An LGBTI group in Uganda has turned to a surprising way to raise money; wine production and farming.
Rainbow Mirrors, which operates in central Uganda, was launched in summer 2015. The group’s executive director, Abdul Jamal, aka hajjati, says that most in the group identify as transgender. It also seeks to help people with HIV – a significant problem in many countries in Sub-Saharan Africa.
Besides acting as a support network, Rainbow Mirrors organized a performance event for members last December. A second performance, Slaved Up, is already in production for this December.
Art is not the only way it has sought ways to support its members. It is now exploring ways that members can make money.
‘The hardship is more than you can imagine’
Uganda has harsh discriminatory laws for gay people. Same-sex sexual activity is punishable with life imprisonment. An attempt was made in 2013 to introduce the death penalty for gay people and to make it a crime to not report any gay people to the authorities.
That legislation failed, but was instead replaced by life imprisonment for same-sex sexual activity.
Earlier this year, Sexual Minorities Uganda (SMUG) released a report that documented 264 incidents of LGBT persecution in little over a year. These included violent attacks, torture, arrest, blackmail, press intrusion, termination of employment, harassment, eviction and so-called mob justice.
Recent attempts to hold a Pride parade had to be cancelled after police acted to break up a Mr and Mrs Pride pageant that took place on the evening preceding the main parade.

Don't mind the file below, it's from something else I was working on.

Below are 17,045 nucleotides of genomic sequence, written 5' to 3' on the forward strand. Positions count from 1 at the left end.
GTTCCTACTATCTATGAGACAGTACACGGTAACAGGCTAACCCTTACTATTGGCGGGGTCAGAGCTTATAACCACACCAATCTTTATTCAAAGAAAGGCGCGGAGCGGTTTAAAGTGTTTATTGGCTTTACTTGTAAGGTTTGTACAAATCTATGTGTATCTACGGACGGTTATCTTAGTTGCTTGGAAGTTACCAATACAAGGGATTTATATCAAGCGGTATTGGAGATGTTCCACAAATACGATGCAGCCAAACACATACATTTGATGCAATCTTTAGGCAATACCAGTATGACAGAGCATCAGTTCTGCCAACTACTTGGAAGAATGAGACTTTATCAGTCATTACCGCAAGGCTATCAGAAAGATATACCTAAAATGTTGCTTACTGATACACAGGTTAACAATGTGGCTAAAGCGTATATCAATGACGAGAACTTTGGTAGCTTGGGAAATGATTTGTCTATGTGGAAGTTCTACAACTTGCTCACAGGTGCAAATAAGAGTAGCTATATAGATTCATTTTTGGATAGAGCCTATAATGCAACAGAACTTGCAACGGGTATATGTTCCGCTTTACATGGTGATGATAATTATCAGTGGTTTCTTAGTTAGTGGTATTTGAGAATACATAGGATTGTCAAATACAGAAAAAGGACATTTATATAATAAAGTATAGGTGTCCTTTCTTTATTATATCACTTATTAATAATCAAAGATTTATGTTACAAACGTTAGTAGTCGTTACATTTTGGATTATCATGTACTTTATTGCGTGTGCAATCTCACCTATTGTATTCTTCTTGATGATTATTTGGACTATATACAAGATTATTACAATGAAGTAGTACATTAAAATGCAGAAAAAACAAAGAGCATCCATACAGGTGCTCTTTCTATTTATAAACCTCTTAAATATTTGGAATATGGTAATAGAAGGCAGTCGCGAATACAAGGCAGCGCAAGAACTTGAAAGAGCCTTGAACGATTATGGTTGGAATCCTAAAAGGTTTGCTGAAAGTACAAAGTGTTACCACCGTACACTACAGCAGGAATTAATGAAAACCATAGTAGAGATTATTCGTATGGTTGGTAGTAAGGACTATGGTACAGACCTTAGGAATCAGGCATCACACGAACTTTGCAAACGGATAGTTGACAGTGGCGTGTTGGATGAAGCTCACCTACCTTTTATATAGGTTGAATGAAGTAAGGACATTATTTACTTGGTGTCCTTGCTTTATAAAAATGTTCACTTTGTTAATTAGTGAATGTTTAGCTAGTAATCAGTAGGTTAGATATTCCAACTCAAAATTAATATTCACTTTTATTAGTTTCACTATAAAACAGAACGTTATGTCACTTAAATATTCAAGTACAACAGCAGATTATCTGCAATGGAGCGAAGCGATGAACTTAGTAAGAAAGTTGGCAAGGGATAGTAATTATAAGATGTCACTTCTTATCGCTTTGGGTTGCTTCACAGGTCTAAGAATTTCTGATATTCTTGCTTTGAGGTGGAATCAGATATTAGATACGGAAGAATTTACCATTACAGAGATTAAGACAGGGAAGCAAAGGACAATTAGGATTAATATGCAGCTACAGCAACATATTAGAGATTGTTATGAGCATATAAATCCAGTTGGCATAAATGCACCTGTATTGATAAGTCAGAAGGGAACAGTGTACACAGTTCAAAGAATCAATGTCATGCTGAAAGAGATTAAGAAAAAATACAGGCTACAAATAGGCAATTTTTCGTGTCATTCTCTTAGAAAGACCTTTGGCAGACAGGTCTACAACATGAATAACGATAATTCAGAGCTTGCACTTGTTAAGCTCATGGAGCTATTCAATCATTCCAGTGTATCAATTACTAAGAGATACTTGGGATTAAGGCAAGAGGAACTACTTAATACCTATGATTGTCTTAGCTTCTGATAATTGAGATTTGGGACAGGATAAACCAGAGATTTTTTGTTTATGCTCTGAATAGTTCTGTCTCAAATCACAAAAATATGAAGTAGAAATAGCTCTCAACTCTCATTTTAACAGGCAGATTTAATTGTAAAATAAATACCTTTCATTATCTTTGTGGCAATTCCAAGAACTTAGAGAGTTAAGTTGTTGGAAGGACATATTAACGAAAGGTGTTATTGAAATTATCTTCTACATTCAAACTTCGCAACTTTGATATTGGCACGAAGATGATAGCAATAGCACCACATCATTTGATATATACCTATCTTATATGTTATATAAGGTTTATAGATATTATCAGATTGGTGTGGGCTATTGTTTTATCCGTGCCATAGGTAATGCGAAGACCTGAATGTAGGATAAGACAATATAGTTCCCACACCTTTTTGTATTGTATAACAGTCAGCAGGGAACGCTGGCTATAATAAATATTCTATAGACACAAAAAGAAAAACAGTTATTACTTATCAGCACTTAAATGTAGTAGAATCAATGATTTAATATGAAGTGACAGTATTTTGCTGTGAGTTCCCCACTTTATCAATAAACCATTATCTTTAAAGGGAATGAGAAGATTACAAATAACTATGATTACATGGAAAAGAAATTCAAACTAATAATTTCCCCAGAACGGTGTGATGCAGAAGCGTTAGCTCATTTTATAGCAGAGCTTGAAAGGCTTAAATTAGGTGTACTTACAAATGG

Arrests were made and one man suffered serious injuries after throwing himself from a fourth floor window to escape arrest.
In a phone call to GSN, Abdul said that the situation for transgender people is ‘complicated’ due to a lack of legal recognition. Many transgender people face discrimination when it comes to employment and wider societal acceptance.
She said that as many gay people choose to live their lives in the closet, transgender people are often the visible face of the LGBT community, making them all the more vulnerable to bigotry. Earning a sustainable living is difficult. Many are forced to turn to sex work.
LGBTI activist and pastor Jide Macaulay is based in London but visited Kampala recently to participate in the Pride events. He saw first-hand how hard life is for local transgender communities.
‘The hardship is more than you can imagine,’ he told GSN. ‘As a community visible not just by choice, it makes violence towards them real.
‘I witnessed police brutality of trans people in the week I was in Uganda. They are treated worst than criminals. On the night of the raid on the night club, the police specifically targeted all trans people. If you don’t look heteronormative you were arrested.’
‘They protect one another, they share everything: from the mattresses lying on the floor to the little food they can afford.’
Writing in this month’s Washington Post, photographer Tomaso Clavarino, who has spent time in Kampala photographing some of its transgender community, painted a vivid picture of the ‘harsh reality’ they face.